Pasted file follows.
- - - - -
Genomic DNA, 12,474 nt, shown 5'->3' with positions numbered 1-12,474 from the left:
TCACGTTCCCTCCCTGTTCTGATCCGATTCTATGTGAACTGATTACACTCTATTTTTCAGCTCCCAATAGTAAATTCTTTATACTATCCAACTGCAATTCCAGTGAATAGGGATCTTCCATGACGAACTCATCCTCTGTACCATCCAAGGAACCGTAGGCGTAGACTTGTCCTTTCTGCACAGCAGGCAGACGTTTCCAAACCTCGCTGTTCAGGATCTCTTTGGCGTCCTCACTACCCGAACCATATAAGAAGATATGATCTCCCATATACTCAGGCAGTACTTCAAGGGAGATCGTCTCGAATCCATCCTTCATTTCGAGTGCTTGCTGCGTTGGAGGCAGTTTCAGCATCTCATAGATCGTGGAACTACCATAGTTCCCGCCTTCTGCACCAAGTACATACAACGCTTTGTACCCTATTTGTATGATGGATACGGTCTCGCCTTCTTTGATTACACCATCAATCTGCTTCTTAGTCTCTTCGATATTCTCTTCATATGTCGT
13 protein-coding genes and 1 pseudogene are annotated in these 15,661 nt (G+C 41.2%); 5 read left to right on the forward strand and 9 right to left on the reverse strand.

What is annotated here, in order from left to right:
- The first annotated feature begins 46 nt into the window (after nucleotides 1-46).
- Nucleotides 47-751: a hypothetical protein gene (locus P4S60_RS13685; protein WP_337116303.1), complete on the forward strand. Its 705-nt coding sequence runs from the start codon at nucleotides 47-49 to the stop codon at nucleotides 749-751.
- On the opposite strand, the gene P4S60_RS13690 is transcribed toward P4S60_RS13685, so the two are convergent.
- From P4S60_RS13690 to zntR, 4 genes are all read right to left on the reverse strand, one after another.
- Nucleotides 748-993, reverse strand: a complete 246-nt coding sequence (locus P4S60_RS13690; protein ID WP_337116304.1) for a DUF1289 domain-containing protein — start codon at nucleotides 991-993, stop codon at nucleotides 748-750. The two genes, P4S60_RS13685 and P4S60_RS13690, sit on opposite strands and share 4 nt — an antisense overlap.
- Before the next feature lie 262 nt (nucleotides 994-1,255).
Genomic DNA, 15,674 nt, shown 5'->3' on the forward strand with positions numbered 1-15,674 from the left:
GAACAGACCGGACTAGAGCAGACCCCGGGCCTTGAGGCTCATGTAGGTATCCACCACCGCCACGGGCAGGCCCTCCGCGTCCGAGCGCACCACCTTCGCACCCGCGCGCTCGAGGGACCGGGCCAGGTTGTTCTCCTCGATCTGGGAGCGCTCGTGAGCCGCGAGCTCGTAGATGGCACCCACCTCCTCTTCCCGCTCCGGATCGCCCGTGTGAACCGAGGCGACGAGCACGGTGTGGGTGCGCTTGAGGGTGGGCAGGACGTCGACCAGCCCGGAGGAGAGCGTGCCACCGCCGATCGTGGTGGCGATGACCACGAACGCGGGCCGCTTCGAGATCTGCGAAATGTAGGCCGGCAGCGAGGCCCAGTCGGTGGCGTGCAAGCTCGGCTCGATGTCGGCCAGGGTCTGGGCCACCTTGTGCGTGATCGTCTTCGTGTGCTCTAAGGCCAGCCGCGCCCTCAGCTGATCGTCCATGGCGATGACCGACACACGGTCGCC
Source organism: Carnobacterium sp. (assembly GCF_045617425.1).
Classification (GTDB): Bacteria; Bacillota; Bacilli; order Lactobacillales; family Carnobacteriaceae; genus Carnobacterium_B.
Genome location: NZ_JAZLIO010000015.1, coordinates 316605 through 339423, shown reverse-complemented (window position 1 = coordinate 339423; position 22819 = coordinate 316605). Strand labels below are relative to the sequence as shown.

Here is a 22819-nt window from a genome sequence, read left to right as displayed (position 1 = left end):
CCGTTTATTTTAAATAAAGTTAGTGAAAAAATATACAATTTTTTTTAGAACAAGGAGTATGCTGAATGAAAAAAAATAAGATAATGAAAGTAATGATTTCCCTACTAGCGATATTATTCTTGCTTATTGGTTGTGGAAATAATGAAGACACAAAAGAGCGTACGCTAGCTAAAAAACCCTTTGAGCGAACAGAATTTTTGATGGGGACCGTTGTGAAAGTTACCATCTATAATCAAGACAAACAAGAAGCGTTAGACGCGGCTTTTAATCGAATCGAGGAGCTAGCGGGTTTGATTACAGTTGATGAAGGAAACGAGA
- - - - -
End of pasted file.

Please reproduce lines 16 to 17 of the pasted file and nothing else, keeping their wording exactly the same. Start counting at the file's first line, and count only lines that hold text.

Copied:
Here is a 22819-nt window from a genome sequence, read left to right as displayed (position 1 = left end):
CCGTTTATTTTAAATAAAGTTAGTGAAAAAATATACAATTTTTTTTAGAACAAGGAGTATGCTGAATGAAAAAAAATAAGATAATGAAAGTAATGATTTCCCTACTAGCGATATTATTCTTGCTTATTGGTTGTGGAAATAATGAAGACACAAAAGAGCGTACGCTAGCTAAAAAACCCTTTGAGCGAACAGAATTTTTGATGGGGACCGTTGTGAAAGTTACCATCTATAATCAAGACAAACAAGAAGCGTTAGACGCGGCTTTTAATCGAATCGAGGAGCTAGCGGGTTTGATTACAGTTGATGAAGGAAACGAGA